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ETHIOPIA: Salesian Programs Help Break Cycle of Poverty and Give Youth Hope for the Future

(MissionNewswireEthiopia is one of the poorest countries in the world with more than 38 percent of its population living in poverty, according to Feed the Future. Close to 85 percent of the country’s workforce is employed in agriculture but frequent droughts severely affect the agricultural economy leaving more than 12 million people chronically, or at least periodically, food insecure. In addition, more than two-thirds of the population is illiterate.

The country has 4 million orphans which account for nearly 12 percent of all children, and according to UNICEF, more than half a million of these were orphaned as a result of the HIV/AIDS crisis that has affected the country. Thousands more children run away each year seeking a better life on the streets.

Through various programs, Salesians in Ethiopia are meeting the most basic needs of poor youth while providing educational opportunities to enable them to break the cycle of poverty and find hope for the future.

One such Salesian program, the CARING Orphans and Vulnerable Children project is funded by USAID to reduce the impact of HIV/AIDS in the country. It provides holistic care, community reintegration and support for 60,000 orphans and street youth who are living at-risk due to HIV/AIDS. A shelter where youth are able to access medical care, clothing and food is available as well as formal and non-formal education opportunities. As a result of the program, more than a quarter of the youth have been reintegrated back home with their extended families.

“Salesians in Ethiopia are helping the most poor and vulnerable children in the country,” says Father Mark Hyde, executive director of Salesian Missions, the U.S. development arm of the Salesians of Don Bosco. “As a result of the HIV/AIDS epidemic, children have been left alone to fend for themselves. Salesians are working hard to make sure that these children have a chance at a brighter future.”

In Ethiopia, the Salesians’ primary focus is on the education of poor youth. They accomplish this through the operation of six primary schools, three secondary schools and six vocational training centers for older youth. At all these Salesian-run educational facilities, youth are able to gain an education while having access to support services, including family sponsorship and school feeding programs, that provide care for them and their families all with the goal of keeping youth in school as long as possible.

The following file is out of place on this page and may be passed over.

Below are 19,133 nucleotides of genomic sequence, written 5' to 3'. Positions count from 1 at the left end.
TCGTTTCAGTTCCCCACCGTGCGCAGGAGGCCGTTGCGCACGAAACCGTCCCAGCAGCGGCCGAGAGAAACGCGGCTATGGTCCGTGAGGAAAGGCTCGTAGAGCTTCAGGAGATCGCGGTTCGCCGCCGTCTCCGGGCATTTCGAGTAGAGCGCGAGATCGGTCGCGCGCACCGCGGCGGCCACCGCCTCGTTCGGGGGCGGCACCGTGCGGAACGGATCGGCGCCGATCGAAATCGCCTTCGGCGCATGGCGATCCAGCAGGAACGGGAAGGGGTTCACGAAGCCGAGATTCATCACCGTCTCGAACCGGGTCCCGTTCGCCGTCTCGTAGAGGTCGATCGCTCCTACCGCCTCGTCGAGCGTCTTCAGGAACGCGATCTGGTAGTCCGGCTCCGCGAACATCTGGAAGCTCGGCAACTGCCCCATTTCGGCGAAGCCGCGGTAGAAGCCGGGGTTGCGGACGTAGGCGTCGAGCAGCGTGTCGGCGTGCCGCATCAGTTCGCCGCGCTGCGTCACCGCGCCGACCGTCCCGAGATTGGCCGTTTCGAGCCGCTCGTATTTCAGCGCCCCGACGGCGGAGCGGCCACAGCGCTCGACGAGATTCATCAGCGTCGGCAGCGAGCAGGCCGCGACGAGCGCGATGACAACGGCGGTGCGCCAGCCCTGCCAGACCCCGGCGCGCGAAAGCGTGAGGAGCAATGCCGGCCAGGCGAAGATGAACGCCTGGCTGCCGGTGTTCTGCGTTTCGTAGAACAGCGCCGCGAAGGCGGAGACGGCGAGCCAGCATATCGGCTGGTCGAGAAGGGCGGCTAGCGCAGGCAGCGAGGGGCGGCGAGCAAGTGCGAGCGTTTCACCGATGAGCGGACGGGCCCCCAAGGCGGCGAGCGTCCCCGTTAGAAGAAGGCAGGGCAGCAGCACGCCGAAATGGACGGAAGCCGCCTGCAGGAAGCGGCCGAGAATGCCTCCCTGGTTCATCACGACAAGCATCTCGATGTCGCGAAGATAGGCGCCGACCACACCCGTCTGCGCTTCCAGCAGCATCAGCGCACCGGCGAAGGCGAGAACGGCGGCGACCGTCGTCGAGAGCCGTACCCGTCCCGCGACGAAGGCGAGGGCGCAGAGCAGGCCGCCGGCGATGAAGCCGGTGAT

In Ethiopia’s capital city, Addis Ababa, a Salesian Center provides a variety of programs designed to instill confidence and self-respect to 750 at-risk youth. The Center features dormitories, classrooms, a recreation hall and cafeteria and serves hundreds of poor youth by providing for their most basic needs of food and shelter. While educational programming is offered at the Center, the Salesians there believe in meeting the basic needs of youth first, so they are better able to focus on their studies.

“Education is always our primary focus,” adds Fr. Hyde. “But we know youth in Ethiopia are dealing with much more than just having access to education. Salesian programs are tailored to meet the needs of the youth in the communities they serve. Homeless and malnourished youth are simply not able to focus effectively on their studies while they struggle to meet their basic needs. Our services provide food and shelter so youth are able to focus on the education provided.”



Feed the Future – Ethiopia

UNICEF – Ethiopia

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